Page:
In a pneumatic conveying line, the solids loading ratio refers to the ratio between air and material (in pounds). Increasing this ratio increases the energy efficiency in pneumatic conveying systems because it means a decrease in velocity and air volume. By reducing these parameters (within a suitable range, of course), you can optimize the conveying rate because the system will require less energy.
Here are a few ways you can check and optimize the solids loading ratio:
- Conduct pilot plant tests to calculate the solids loading ratio properly
- Check the solids loading ratio periodically and recalculate if needed
- Hire a professional to inspect the system and check your calculations are correct
Check for and minimize pressure drops
Pressure drops are one of the biggest causes of poor energy efficiency in pneumatic conveying systems. When there’s a loss in pressure, the system will struggle to convey the material through the pipelines, resulting in blockages that can stop the air flow, increase energy consumption, and even halt production.
Look out for these three common causes of pressure drops so you can resolve them before they become an issue:
- Overfeeding: If too much material is being fed into the conveying line, there won’t be enough pressure to move the material through the pipelines. Always ensure that the lines are being fed at the correct rate based on the material you’re conveying.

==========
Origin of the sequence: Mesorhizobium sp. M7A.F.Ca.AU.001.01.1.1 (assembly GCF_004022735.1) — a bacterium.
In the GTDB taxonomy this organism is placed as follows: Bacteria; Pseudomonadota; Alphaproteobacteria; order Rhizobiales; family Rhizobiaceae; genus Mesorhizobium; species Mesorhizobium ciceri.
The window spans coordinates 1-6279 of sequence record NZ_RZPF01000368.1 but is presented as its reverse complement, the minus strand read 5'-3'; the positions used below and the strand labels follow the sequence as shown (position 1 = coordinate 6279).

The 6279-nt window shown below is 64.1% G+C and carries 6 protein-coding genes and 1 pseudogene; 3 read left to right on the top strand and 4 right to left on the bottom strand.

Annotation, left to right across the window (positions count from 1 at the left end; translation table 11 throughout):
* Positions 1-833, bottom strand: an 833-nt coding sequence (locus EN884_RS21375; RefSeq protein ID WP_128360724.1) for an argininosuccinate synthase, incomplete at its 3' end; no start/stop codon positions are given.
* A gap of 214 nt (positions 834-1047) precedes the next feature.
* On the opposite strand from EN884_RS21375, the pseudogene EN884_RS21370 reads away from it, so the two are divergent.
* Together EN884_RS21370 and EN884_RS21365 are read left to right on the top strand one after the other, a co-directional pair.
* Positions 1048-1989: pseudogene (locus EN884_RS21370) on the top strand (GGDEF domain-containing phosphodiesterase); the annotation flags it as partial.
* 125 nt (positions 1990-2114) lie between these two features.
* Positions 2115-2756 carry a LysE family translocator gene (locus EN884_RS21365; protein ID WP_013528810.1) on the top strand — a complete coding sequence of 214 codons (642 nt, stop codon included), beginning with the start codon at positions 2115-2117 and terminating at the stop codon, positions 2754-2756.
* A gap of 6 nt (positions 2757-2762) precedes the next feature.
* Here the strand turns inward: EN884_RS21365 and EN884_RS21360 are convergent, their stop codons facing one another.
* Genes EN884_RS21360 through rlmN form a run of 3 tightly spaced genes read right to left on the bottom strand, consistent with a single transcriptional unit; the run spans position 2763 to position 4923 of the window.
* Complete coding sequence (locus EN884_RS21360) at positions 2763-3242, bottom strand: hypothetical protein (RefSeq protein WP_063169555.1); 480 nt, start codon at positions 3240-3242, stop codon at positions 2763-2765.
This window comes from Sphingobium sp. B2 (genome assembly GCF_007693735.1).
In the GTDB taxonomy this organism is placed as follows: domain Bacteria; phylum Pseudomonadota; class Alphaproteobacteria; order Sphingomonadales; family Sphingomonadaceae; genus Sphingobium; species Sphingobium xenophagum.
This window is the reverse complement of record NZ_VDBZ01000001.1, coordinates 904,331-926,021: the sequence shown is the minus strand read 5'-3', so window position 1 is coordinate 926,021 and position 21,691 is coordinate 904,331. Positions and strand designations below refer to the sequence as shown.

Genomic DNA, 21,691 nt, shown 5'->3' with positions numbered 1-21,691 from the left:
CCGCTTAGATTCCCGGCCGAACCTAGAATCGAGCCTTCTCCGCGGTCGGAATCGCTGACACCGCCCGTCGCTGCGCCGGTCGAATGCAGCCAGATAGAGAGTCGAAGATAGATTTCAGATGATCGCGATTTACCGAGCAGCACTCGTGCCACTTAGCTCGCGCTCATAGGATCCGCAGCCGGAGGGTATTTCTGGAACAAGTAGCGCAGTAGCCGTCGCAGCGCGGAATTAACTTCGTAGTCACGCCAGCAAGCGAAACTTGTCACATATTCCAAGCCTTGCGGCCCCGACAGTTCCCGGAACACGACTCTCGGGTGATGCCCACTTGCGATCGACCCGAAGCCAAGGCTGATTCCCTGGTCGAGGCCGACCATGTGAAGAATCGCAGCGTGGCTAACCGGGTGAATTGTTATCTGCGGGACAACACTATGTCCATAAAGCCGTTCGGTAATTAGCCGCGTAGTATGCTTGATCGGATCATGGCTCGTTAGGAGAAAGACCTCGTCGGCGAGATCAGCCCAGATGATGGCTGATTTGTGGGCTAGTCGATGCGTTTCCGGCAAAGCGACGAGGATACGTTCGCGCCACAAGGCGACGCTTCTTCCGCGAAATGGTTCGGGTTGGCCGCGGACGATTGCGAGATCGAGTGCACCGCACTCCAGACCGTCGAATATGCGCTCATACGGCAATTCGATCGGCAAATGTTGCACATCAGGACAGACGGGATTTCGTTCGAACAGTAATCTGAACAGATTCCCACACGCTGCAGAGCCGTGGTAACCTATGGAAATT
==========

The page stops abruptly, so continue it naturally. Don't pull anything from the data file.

- Air flow rate: As with overfeeding, a low air flow rate can cause blockages, pressure loss, and high energy consumption. You can mitigate this issue by following a number of air requirements, like ensuring the air flow rate has been calculated for the specific material you’re conveying, that the air movers have enough output capability, and that the air flow rate corresponds to the air velocity.
- Air leaks: Air leaks are one of the fundamental factors to prevent when optimizing the energy efficiency in pneumatic conveying systems. Line leaks often occur at pipe joints and cause your system to waste a lot of energy as it has to work harder to maintain the correct pressure level.
If you notice your system’s energy consumption has suddenly skyrocketed, an air leak could be behind it. If this is the case, you should be able to hear and feel it, but you should also inspect components like couplings, flanges, gauge ports, and valves. You can also test the integrity of all connections by pressurizing the system and spraying it with soap bubble solution.
Make an inspection checklist
Finally, one of the best things you can do when looking at how to save energy in pneumatic conveying systems is to make an inspection checklist that you can run through periodically.
In addition to what we’ve already mentioned, some of the key things to include are:
- Check pressure regulators to ensure correct consumption of compressed air
- Ensure rotary valve clearances aren’t too high and are in good condition
- Look for material buildup inside the pipelines to avoid blockages
- If using a multiple pick-up point system, make sure to isolate unused feeders
- Ensure there aren’t any cracks in filters and cooler housings
- Make sure that there aren’t any tight elbow transitions
- Check that the baghouse is operating on a clean-air vs. dirty-air differential-pressure cleaning cycle to avoid unnecessary air injection